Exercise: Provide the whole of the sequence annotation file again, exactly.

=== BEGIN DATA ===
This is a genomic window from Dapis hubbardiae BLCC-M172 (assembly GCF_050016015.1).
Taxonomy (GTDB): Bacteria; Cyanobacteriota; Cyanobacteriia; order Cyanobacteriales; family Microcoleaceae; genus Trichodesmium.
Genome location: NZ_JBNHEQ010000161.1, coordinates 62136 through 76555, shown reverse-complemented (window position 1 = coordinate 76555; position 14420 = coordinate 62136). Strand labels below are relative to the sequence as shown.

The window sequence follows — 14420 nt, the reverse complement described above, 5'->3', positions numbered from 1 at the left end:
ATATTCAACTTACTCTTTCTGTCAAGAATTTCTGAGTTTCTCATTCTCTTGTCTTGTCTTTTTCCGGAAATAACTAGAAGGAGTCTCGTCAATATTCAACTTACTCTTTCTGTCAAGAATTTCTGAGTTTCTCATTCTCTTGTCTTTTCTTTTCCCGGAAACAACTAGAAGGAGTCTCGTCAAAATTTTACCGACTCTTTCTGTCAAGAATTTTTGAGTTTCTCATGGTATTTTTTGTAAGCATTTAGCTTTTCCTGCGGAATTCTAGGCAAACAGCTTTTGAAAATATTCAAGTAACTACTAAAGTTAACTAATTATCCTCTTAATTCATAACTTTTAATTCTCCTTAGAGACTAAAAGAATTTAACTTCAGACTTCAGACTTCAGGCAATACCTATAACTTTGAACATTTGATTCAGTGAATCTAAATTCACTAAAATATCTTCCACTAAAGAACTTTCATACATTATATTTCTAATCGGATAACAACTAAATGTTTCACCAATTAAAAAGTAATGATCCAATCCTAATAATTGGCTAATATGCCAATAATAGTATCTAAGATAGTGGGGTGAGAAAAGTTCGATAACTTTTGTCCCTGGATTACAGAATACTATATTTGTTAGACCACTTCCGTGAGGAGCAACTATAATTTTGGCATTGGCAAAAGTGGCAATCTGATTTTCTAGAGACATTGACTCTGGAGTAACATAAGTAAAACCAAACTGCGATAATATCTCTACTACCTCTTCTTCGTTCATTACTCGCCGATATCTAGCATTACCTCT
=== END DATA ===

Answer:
This is a genomic window from Dapis hubbardiae BLCC-M172 (assembly GCF_050016015.1).
Taxonomy (GTDB): Bacteria; Cyanobacteriota; Cyanobacteriia; order Cyanobacteriales; family Microcoleaceae; genus Trichodesmium.
Genome location: NZ_JBNHEQ010000161.1, coordinates 62136 through 76555, shown reverse-complemented (window position 1 = coordinate 76555; position 14420 = coordinate 62136). Strand labels below are relative to the sequence as shown.

The window sequence follows — 14420 nt, the reverse complement described above, 5'->3', positions numbered from 1 at the left end:
ATATTCAACTTACTCTTTCTGTCAAGAATTTCTGAGTTTCTCATTCTCTTGTCTTGTCTTTTTCCGGAAATAACTAGAAGGAGTCTCGTCAATATTCAACTTACTCTTTCTGTCAAGAATTTCTGAGTTTCTCATTCTCTTGTCTTTTCTTTTCCCGGAAACAACTAGAAGGAGTCTCGTCAAAATTTTACCGACTCTTTCTGTCAAGAATTTTTGAGTTTCTCATGGTATTTTTTGTAAGCATTTAGCTTTTCCTGCGGAATTCTAGGCAAACAGCTTTTGAAAATATTCAAGTAACTACTAAAGTTAACTAATTATCCTCTTAATTCATAACTTTTAATTCTCCTTAGAGACTAAAAGAATTTAACTTCAGACTTCAGACTTCAGGCAATACCTATAACTTTGAACATTTGATTCAGTGAATCTAAATTCACTAAAATATCTTCCACTAAAGAACTTTCATACATTATATTTCTAATCGGATAACAACTAAATGTTTCACCAATTAAAAAGTAATGATCCAATCCTAATAATTGGCTAATATGCCAATAATAGTATCTAAGATAGTGGGGTGAGAAAAGTTCGATAACTTTTGTCCCTGGATTACAGAATACTATATTTGTTAGACCACTTCCGTGAGGAGCAACTATAATTTTGGCATTGGCAAAAGTGGCAATCTGATTTTCTAGAGACATTGACTCTGGAGTAACATAAGTAAAACCAAACTGCGATAATATCTCTACTACCTCTTCTTCGTTCATTACTCGCCGATATCTAGCATTACCTCT